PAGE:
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Author Topic: Service coast for cadets? Epaulets ok for all?  (Read 1946 times)
BoxGranch
Recruit

Posts: 32
Unit: SER-FL-466

« on: February 12, 2018, 09:58:09 AM »

Please pardon if this has been covered before. My search failed to find it.

I would like to get my cadet son a service coat. He is enlisted, but hopefully will make officer someday. It would be nice to get one coat and hope he does not outgrow it before he makes officer. Is it ok to get the one with epaulets for him? From CAP M39-1:

"4.1.5.2.  Coat.  The men‘s service dress coat will be polyester and wool-blend, serge weave;
semi-drape, single-breasted with three USAF “Wing and star” or CAP Crest buttons and will have one
welt pocket on the upper left side and two lower pocket flaps. Officers will wear the service coat with
epaulets; NCOs will wear the coat without epaulets. Adults without grade who will become officers will
wear the service coat with epaulets; adults without grade who will become NCOs will wear the service
coat without epaulets. Cadets may wear either style."

That seems pretty clear to me, but I don't want to get it wrong since they are hard to get if one does not have base access and it would be just swell to only have to do it once.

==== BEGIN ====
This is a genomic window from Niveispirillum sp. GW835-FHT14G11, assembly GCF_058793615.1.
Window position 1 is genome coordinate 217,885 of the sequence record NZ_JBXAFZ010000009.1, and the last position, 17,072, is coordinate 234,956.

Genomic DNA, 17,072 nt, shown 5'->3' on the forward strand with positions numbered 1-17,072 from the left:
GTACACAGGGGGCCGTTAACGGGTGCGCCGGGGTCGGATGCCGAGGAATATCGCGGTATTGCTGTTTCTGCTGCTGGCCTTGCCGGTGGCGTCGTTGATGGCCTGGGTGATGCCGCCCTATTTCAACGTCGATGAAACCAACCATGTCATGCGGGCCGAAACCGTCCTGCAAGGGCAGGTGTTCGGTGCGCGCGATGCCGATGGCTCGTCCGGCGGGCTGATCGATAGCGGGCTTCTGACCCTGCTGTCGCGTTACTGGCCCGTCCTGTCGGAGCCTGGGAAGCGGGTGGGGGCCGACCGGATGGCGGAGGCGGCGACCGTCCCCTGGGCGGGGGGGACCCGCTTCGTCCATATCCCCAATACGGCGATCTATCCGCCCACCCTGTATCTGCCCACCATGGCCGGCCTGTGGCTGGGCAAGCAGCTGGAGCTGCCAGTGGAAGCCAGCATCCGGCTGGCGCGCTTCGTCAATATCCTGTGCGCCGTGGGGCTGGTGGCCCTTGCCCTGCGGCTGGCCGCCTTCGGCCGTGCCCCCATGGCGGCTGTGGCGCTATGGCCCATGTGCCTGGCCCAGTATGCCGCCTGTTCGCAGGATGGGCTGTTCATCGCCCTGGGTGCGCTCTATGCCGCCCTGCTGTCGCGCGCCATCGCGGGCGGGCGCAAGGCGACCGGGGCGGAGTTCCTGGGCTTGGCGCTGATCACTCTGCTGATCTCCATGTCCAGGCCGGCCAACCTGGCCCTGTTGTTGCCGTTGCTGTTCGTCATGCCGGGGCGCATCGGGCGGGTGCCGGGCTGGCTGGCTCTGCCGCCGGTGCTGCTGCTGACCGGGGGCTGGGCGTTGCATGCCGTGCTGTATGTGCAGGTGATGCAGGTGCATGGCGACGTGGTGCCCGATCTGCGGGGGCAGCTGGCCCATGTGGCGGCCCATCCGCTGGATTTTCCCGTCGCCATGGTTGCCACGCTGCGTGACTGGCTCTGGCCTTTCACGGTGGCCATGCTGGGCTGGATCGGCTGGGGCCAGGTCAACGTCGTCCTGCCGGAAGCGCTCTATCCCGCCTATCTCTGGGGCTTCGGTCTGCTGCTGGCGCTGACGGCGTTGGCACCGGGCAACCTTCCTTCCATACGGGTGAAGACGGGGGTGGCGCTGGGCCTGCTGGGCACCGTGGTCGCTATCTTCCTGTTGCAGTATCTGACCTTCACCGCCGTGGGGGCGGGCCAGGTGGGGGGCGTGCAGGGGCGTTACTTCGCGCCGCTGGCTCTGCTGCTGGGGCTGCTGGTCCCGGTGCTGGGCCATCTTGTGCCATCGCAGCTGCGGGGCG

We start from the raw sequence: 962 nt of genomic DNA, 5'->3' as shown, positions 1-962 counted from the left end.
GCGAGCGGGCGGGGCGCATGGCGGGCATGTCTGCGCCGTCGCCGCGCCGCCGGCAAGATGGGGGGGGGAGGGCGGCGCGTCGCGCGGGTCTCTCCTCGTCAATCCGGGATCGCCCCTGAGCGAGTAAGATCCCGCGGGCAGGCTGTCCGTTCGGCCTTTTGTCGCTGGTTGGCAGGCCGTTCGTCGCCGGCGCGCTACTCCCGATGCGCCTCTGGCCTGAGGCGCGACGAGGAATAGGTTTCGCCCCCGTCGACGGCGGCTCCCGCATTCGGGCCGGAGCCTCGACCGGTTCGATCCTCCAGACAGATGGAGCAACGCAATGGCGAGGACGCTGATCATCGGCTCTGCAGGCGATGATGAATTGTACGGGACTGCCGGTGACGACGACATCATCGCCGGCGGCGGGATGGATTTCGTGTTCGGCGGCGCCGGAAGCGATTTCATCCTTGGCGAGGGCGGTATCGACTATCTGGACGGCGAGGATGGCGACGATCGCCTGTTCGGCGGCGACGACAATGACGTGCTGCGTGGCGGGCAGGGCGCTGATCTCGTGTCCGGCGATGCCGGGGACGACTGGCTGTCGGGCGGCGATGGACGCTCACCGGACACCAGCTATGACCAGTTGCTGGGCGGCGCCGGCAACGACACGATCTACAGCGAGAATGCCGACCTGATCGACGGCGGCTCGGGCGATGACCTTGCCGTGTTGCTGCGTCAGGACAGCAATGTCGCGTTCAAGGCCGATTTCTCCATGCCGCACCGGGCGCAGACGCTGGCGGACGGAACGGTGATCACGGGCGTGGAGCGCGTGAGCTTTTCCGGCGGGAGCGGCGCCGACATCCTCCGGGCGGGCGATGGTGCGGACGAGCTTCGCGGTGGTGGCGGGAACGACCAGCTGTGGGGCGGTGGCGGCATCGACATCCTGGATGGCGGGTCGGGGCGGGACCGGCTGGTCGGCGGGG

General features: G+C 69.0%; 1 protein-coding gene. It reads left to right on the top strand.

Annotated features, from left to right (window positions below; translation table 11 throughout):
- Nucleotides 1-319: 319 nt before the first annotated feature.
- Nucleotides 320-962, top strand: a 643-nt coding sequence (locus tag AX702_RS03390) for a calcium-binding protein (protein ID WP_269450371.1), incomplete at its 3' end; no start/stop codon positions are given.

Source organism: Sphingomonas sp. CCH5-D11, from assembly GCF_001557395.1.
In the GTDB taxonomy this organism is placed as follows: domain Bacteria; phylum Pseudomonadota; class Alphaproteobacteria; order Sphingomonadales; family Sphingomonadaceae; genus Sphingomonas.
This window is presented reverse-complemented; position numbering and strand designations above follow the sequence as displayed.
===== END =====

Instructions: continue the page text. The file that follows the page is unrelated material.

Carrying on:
Sometimes I wonder if the manual could be reorganized in sections for each type of member. For example, a section for seniors able to wear Air Force style, a section for seniors who wear corporate and a section for cadets. It might mean more pages, but since most of us are using it in PDF form, that really doesn't matter as much anymore.

Thanks in advance!
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NIN
VIP

Posts: 4,853
Unit: of issue

« Reply #1 on: February 12, 2018, 10:08:14 AM »

You are correct, cadets may wear both.

To be fair: I have seen plenty cadets "convert" an NCO service coat to Cadet Officer by adding velcro for their shoulder boards and nobody is the wiser (the shoulder board covers the epaulet nearly completely).

But if you have a choice, get him the one with epaulets and he'll be fine.
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Darin Ninness, Lt Col, CAP
Sq Bubba, Wing Dude, National Guy
I like to have Difficult Adult Conversations™